The Tucson Gem Show

It has been called “The Greatest Treasure Hunt in the World”, and the city of Tucson, Arizona is invaded annually by its participants.

“It” is the Tucson Gem, Mineral & Fossil Showcase — the largest event of its kind in the world. From its start as a one-weekend show put on by a local club (the Tucson Gem & Mineral Society), The Tucson Show (as it is commonly called) has grown to encompass more than 40 separate gem, fossil, and mineral shows located at venues ranging across the entire city of Tucson. It has become so important to the City of Tucson that the City Manager’s Office created a position for a TGMS Liaison Officer.

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Amethyst cathedral geodes. I estimate that the tall ones in the back are close to 10′ high, and they are by no means the largest specimens I have seen at Tucson.
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This map of Tucson (produced by Interweave Press, who publish The Tucson Show Guide), marks the locations of the 42 separate events which comprise the Tucson Gem, Mineral & Fossil Showcase.

Many of the shows are open to the public, although there are a few, such as AGTA (American Gem Trade Association) and GJX (Gem and Jewelry Exchange) which require proof that you are a wholesale buyer in the gem and jewelry business. One year, as I was standing in line at GJX to get my badge, I overheard a woman trying to get in with a reseller license for an interior design business – she was turned away.

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The AGTA (American Gem Trade Association) show is held in the Tucson Convention Center. It is one of my favorites because it not only has stunning gems, it also features exhibits from the Smithsonian, displays of award-winning  jewelry, and educational seminars. It is also much less claustrophobic than some of the other shows, where one can hardly move without bumping into another person.
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I spend most of my time hunched over tables like this, searching for the gems which will inspire my jewelry designs.

It is difficult to imagine the scope and range of this event unless you have experienced it. From cheap tchotchkes to rare minerals to the most magnificent gemstones and jewelry, The Tucson Show has it all. As someone before me has said, if it’s not at Tucson, it probably hasn’t been discovered yet.

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A collector’s specimen of aquamarine, seen at the Pueblo Show.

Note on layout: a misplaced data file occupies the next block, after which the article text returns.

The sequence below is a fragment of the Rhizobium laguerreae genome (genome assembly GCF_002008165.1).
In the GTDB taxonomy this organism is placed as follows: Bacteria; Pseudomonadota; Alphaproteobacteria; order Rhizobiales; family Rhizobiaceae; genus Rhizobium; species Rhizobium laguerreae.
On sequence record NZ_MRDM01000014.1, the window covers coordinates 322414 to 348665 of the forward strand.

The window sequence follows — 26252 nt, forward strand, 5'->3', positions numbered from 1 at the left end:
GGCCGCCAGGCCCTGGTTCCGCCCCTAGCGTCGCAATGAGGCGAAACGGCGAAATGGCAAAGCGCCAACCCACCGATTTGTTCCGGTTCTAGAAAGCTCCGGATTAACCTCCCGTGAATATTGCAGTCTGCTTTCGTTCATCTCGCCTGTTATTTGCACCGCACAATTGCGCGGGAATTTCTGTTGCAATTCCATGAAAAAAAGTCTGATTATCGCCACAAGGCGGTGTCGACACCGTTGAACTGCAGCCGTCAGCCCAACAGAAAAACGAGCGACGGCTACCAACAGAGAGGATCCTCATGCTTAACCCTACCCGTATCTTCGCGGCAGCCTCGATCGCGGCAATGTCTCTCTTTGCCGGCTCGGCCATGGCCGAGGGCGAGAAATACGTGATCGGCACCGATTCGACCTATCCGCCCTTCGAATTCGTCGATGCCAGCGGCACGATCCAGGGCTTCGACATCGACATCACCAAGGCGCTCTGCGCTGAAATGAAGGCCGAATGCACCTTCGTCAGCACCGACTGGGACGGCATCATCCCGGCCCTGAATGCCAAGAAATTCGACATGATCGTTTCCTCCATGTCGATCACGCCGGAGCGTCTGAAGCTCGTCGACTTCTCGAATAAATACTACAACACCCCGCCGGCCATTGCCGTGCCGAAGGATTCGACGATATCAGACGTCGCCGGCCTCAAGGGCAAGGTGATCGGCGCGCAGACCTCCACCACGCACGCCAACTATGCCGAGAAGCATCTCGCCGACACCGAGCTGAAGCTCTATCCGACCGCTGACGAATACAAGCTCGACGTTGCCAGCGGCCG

It is not just designated event venues that host the various gem shows. Any open space will be taken over, either by RVs where dealers just park and set out their wares on a table or by tents (some simple pop-ups, some that are hundreds of feet in length, complete with air-conditioning). If a show is located at a hotel, not only is every public space in the hotel given over to vendors, but the rooms themselves become stalls.

The photos below were taken at this years’ 22nd Street Show, one of the event-tent venues.

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Perhaps you are looking for a replica of a dinosaur for your museum?
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Or perhaps you are a collector seeking the real thing (this dinosaur leg is from Colorado)?
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To a meteor collector, this a little piece of heaven.

 

The Tucson Show By Numbers

  • There were 42 separate shows in 2018.
  • Start-to-finish, the event runs for 28 days, although the majority of shows occur during a two week period in the middle of that time.
  • An estimated 55,000 visitors come to Tucson for the shows.
  • More than 3,300 dealers, representing over 30 countries, participated in the shows.
  • 42 gazillion dollars changes hands. Not really – I just made that up!  No one know how much business is done, but it is almost certainly in the millions of dollars.

An Abbreviated Timeline

  • 1955: The Tucson Gem & Mineral Society organized a small club show at the Helen Keeling Elementary School. The show was held over one weekend, and about 1,500 people attended.
  • 1956: Because of their success the previous year, the show moved to the Pima County Fair and Rodeo Grounds.
  • 1960: The Smithsonian Institution was invited to attend, and Paul Desautels, the assistant curator of the Smithsonian’s mineral collection, brought some noteworthy items to exhibit. The Smithsonian’s participation continues to this day.
  • 1961: A 19,227 carat ruby from Ceylon was exhibited. The first satellite shows occurred, in an empty gas station across from the fairgrounds, and motel-room sales started in the Holiday Inn South.
  • 1966: The show was extended to 3 days.
  • 1970: The British Museum exhibited and lectured, and legendary gemologist Campbell Bridges brought tsavorite garnets and emeralds from Tanzania.
  • 1972: The show moved to the Tucson Convention Center and was extended to 10 days. The satellite shows have continued to grow.
  • 2018: The Tucson Gem, Mineral & Fossil Showcase runs from January 19th through February 16th and includes 42 shows with more than 3,300 dealers (according to The Tucson Show Guide).

See What My Tucson Finds Have Inspired

To see what I create with my Tucson Gem Show treasures, visit my website: studio44jewelry.com

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